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Minibikes in the 60's

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  • Minibikes in the 60's

    In contrary to getting fame with their fast racing bikes, Honda also invested money in creating little motorbikes for their own park. It was back in 1961 that a curious mini-motorcycle was seen "putting" around Honda's "Tama Tech" amusement park in Japan and as the vehicle for leisure at the Suzuka circuit.

    One of the most popular rides in the park was the Z100, a cute little minibike which was loved by many kids. The Z100 sported a red frame under a white gas tank, tiny 5-inch tires and a peppy 50cc engine. Riders were said to appear, of all things, simian, and henceforth the motorcycle came to be known as the Honda Monkey. Looking more like a toy than a motorcycle, the compactness and fresh appearance of the Monkey scored high with fans of all ages.

    Due to its succes, Honda revamped the Z100 park version for use on public roads, and brought out the CZ100 model, which began to be exported, just in small series, in 1963. The engine was from the SuperCub C100, the tank and the seat were taken from the sport Cub C111.

    Until 1966 there were just some minor modifications to this bike. In 1967 the CZ100 got a mayor change. Later that year its name changed into Honda Z50M. The Z50M was the first model to be marketed in Japan. the Monkey could be easily stowed on a car, truck or mobile home, or even aboard a boat. Complete portability and attractive finish came with the Monkey Z50M, which featured fold-down handlebars and a retracting seat. This version was also the first one equipped with the newer Cub engine with the camshaft placed in the cilinderhead instead of beneath the crankshaft.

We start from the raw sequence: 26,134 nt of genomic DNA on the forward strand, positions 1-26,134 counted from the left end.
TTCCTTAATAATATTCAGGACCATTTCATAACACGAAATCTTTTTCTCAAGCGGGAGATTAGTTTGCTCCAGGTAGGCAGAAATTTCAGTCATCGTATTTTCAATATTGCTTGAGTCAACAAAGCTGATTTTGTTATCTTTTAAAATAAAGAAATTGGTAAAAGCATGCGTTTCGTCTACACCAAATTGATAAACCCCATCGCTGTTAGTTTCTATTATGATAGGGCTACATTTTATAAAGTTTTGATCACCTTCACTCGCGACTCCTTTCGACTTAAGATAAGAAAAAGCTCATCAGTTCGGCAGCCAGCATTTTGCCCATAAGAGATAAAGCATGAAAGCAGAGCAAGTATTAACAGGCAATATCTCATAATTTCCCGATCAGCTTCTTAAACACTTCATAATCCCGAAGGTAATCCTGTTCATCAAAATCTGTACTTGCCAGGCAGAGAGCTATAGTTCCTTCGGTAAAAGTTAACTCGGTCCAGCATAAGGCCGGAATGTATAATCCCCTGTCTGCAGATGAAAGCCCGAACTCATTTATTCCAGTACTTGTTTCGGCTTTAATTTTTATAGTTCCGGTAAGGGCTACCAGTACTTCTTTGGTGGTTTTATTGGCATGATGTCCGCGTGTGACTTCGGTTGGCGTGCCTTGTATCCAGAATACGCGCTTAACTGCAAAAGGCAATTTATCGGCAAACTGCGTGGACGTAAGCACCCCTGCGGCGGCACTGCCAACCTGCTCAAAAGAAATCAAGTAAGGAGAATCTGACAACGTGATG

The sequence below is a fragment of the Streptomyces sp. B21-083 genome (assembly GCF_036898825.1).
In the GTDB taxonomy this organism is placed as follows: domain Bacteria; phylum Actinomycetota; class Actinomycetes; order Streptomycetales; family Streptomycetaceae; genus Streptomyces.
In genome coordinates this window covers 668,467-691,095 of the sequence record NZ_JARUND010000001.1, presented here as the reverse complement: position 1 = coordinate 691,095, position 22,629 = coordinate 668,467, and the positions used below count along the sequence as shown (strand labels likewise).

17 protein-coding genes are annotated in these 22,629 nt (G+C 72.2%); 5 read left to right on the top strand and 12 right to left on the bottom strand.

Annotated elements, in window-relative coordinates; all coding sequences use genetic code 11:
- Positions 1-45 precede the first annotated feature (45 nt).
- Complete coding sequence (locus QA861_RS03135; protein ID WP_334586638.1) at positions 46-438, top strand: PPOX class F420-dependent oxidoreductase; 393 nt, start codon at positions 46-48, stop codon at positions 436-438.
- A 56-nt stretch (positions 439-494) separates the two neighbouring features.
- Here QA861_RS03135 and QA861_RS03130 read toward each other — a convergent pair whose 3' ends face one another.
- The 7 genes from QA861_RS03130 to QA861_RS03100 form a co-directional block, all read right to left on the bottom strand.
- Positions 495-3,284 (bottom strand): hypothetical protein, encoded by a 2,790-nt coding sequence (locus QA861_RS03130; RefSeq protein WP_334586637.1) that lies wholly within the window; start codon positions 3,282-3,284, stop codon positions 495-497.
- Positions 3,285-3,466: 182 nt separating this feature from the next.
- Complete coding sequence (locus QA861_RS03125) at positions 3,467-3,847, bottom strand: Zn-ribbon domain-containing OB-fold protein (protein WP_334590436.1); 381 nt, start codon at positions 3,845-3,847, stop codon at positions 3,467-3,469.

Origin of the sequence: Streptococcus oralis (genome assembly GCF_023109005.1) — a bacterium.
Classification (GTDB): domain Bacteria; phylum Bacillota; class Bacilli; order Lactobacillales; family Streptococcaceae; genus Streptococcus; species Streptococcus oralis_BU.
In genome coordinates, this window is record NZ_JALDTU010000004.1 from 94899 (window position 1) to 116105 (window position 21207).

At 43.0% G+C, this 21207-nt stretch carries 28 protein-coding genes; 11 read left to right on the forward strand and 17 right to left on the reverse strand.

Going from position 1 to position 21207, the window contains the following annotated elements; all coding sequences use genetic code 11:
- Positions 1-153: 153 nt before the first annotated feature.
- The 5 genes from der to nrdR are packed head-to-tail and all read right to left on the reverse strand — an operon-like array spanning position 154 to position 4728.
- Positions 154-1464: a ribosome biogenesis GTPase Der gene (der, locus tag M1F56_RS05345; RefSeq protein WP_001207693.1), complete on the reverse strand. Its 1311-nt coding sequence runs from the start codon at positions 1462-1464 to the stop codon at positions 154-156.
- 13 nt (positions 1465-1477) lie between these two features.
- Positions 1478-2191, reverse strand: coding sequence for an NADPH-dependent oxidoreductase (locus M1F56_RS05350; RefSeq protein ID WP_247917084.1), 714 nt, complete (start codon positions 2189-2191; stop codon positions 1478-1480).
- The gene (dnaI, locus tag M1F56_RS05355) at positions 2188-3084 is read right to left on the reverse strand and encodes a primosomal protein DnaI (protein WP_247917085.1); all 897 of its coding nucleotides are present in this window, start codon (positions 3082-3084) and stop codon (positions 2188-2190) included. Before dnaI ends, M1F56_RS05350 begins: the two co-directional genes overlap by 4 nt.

Later on in 1969 Honda launched the Honda Z50Z, the Japanese version of the common A series, which were sold to the US and Europe. This Z version was only sold in Japan, had a removable frontfork for easier transportation and lighting for street use.

    The A series also launched in 1969 was called "Mini Trail" in the US and "Monkey" in the rest of the world. The first US serie, also calles K0, was produced for the off-road market only. It was therefore not equipped with a lighting system. There were some slight differences between the up following series between the Us and European versions like a bigger headlight and turn signal indicators on the "Monkey" version. Every changed version was marked with a K. they did this almost every year with the monkey and mini trail. The K0 was followed up by the K1, K2, K3 etc.

    In the US they kept on calling the minitrail the Z50A and build this version until the K6, while the monkey was changed from Z50A K3 into Z50J in 1973.
    Almost every year Honda launched a new series of the Z50J with 3 different models, mostly different in colour scheme and decals. Besides the Monkey versions Z50J-I and Z50J-II, Honda also launched the Z50J-III with a larger fuel tank and 4 speed manual clutch, also called the Gorilla. Honda produced the monkey with minor modifications untill 1999 in large numbers and at this moment the Monkey is still produced every year in small numbers for special editions to keep up tradition for collectors and monkey maniacs.

    Because the Z50A series for the US market in 1970 were street legal, Honda also produced the QA50. This lightbuild model was specially designed for off-road use because of the lack of lighting. The QA50 was only build for 5 years untill the K3 version in 1975.

    The birth of the Dax